Keep Your Promises

I have been married for over 53 years, so I am always prepared for people to ask: “What is the secret to a long marriage?” No one has asked yet but when we celebrate our 75th Anniversary at age 97, journalists will be legally and ethically required to pose the question. The answer is different for each person and it changes over time. When I was young, I told everyone that my wife Mollie was a free spirit and planned to run off some day and disappear. I hoped this notion would take root in the collective consciousness of family and friends and help me avoid being the primary suspect if she turned up missing. After the dawn of the Century of Constant Surveillance, going missing became more difficult because we have tracking devices embedded in our hands and cameras recording our every movement. We cannot be erased from social media even if we die.

As the years together add up, I have begun considering whether long marriages require two people with rigid belief systems who stubbornly resist change no matter how strong the case is for flexibility. Or perhaps the secret is merely two people who can never admit mistakes or who are too boring and lazy to change old habits. Mollie is inspecting my draft and wondering why I am trying to annoy those who do not have long marriages and insult the ones who do. We make a great team. She keeps our marriage alive by asking provocative questions like that. And I provide the rigidity by ignoring them.

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80 thoughts on “Keep Your Promises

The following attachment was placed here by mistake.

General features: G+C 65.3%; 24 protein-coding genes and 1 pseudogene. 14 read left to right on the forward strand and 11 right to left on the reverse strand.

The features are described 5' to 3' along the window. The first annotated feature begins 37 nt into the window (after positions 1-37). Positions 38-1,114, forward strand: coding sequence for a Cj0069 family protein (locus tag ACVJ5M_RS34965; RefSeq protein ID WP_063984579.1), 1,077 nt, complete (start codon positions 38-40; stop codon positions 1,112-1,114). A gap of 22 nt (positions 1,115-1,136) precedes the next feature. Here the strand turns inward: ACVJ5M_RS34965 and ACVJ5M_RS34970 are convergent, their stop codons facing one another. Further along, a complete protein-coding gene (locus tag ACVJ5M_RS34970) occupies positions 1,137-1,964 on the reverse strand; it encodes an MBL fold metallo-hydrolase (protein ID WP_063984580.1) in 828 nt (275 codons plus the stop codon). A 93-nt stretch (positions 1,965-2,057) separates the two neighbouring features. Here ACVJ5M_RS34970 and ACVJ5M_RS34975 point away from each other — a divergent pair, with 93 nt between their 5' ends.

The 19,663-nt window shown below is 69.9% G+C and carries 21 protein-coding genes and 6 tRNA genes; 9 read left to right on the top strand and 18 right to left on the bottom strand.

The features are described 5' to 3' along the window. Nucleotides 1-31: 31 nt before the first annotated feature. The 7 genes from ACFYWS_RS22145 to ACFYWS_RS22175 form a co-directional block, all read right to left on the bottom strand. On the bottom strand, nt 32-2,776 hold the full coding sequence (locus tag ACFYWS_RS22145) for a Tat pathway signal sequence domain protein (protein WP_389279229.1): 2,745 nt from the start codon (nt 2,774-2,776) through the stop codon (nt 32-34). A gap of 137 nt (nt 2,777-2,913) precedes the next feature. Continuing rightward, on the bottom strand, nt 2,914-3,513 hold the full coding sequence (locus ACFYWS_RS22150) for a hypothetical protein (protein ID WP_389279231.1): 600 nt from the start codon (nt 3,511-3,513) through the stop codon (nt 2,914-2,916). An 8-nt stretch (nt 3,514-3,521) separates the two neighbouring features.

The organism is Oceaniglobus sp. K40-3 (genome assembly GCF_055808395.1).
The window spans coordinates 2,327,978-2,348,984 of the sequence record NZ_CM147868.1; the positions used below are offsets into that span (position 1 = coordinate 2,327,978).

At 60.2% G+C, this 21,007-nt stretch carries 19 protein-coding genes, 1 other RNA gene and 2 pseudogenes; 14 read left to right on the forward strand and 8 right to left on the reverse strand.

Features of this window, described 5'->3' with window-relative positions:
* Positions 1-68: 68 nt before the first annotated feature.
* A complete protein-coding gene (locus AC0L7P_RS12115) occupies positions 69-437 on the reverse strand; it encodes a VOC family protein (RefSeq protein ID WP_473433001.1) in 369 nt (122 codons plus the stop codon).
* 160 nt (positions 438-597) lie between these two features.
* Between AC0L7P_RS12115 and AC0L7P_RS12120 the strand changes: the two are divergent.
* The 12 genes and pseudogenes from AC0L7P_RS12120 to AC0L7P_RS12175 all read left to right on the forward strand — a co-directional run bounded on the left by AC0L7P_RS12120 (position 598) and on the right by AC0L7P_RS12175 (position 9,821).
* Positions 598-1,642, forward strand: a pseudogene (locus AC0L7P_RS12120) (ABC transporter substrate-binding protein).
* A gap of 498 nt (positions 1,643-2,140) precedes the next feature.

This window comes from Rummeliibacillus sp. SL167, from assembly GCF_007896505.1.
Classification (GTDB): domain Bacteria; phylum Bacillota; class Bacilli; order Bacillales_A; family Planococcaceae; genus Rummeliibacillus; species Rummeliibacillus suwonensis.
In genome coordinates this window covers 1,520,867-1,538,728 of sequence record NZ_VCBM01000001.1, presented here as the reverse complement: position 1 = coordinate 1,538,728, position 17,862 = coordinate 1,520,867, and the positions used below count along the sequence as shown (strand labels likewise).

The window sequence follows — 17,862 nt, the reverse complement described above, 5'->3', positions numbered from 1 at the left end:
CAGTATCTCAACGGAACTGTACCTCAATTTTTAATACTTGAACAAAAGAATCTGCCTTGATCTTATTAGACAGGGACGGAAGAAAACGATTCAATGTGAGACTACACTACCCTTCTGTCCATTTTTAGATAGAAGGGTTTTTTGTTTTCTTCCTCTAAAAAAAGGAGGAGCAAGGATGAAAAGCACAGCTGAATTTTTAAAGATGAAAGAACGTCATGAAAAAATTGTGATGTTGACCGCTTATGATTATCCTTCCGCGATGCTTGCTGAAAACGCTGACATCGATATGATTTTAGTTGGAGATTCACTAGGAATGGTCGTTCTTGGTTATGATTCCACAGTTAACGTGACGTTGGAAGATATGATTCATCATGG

1. How wonderful on so many years! Congratulations! This post made me giggle (sadly, my marriages didn’t last,…it’s all good now and I’m fine!) I could write a book on why…lol. My parents will celebrate 59 years in June. I’ve learned a lot from them!

    Liked by 3 people

  2. Lol. Congratulations! Whatever the secret to your long marriage is – I’m sure Mollie is too smart to ask and you’re too cautious to show that you don’t know. Perfect harmony – loveable couple. πŸ™‚

    Liked by 2 people

  3. Good job, Mollie, on 53 years. Just kidding. Even though I only have 43 years of experience in the matter I do know that each person has to be ready to give 110% at any time. When they ask my wife that question she says, “You have to be willing to forgive.” Anyway, I expect an invite to your 75th.

    Liked by 4 people

  4. My marriage – two stubborn people who are too lazy to look for a new partner to do the things the other person does (like grocery shopping or removing spiders or cleaning the toilet or gassing up the car) AND not enough money to maintain two households in the style we have become accustomed to.

    Liked by 2 people